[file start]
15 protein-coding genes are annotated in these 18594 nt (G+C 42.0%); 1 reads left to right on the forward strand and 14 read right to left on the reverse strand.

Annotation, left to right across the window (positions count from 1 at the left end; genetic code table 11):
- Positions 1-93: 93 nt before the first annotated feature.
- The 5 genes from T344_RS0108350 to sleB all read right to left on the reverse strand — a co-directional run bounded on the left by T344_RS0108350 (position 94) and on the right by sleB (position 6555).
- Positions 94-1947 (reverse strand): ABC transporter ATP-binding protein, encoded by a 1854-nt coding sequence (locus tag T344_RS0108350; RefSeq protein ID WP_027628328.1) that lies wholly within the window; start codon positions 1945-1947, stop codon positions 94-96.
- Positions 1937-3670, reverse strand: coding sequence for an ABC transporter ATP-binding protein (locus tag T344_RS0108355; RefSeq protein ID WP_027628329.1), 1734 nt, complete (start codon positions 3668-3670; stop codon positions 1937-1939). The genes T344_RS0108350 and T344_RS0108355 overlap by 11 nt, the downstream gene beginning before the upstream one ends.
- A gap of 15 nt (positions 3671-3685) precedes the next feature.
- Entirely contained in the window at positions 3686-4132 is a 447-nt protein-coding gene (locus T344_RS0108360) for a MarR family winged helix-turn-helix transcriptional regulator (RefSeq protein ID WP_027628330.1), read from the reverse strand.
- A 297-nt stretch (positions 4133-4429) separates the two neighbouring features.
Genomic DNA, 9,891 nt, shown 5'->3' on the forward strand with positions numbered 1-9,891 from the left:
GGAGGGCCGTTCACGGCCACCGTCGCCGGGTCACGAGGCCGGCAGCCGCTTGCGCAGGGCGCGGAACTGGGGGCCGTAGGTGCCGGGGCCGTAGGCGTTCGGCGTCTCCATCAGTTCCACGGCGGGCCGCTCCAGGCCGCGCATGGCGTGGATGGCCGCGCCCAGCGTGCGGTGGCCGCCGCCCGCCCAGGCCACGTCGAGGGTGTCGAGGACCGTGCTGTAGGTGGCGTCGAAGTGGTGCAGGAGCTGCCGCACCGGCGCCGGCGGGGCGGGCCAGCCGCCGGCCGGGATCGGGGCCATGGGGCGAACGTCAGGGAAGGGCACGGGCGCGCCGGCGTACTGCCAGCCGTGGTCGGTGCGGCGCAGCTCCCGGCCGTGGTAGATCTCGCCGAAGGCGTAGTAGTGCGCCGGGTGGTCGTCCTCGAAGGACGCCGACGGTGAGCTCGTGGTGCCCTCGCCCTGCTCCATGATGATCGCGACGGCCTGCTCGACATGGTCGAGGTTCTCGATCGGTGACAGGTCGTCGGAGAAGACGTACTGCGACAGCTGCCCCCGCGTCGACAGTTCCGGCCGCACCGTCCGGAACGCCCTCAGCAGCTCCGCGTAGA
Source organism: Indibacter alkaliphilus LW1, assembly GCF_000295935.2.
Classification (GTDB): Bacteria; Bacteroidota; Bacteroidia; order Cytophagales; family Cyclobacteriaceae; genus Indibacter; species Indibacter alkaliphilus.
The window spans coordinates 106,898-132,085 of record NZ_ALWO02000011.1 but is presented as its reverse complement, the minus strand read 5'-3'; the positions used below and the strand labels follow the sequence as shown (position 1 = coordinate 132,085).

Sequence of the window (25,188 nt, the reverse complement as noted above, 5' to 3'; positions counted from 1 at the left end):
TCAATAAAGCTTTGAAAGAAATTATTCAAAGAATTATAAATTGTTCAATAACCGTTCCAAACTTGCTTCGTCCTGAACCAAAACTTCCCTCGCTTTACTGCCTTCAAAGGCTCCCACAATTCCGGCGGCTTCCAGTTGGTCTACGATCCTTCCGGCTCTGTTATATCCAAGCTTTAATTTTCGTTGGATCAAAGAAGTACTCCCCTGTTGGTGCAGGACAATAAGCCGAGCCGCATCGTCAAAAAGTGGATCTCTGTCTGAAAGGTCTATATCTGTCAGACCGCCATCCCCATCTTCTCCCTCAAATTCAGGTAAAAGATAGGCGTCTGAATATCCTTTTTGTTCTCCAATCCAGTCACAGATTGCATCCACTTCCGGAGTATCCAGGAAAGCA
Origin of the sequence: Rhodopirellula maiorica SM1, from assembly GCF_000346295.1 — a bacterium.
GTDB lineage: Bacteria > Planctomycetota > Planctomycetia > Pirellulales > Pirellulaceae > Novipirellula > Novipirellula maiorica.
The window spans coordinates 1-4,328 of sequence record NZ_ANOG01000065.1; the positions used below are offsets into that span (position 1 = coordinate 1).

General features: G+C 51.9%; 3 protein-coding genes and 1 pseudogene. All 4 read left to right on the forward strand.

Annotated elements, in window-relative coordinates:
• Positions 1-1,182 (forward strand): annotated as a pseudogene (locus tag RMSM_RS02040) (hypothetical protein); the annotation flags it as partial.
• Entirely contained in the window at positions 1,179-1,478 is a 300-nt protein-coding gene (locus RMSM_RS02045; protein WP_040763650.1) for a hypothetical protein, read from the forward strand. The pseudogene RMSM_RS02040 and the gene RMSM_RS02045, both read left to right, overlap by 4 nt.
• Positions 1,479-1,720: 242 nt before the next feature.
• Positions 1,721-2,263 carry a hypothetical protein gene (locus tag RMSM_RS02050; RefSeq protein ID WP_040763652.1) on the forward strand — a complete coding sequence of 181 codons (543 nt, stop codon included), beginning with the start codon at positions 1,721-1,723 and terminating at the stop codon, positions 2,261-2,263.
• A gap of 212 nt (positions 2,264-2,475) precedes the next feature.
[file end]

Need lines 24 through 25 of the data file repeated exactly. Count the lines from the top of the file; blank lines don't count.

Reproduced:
• Positions 1,479-1,720: 242 nt before the next feature.
• Positions 1,721-2,263 carry a hypothetical protein gene (locus tag RMSM_RS02050; RefSeq protein ID WP_040763652.1) on the forward strand — a complete coding sequence of 181 codons (543 nt, stop codon included), beginning with the start codon at positions 1,721-1,723 and terminating at the stop codon, positions 2,261-2,263.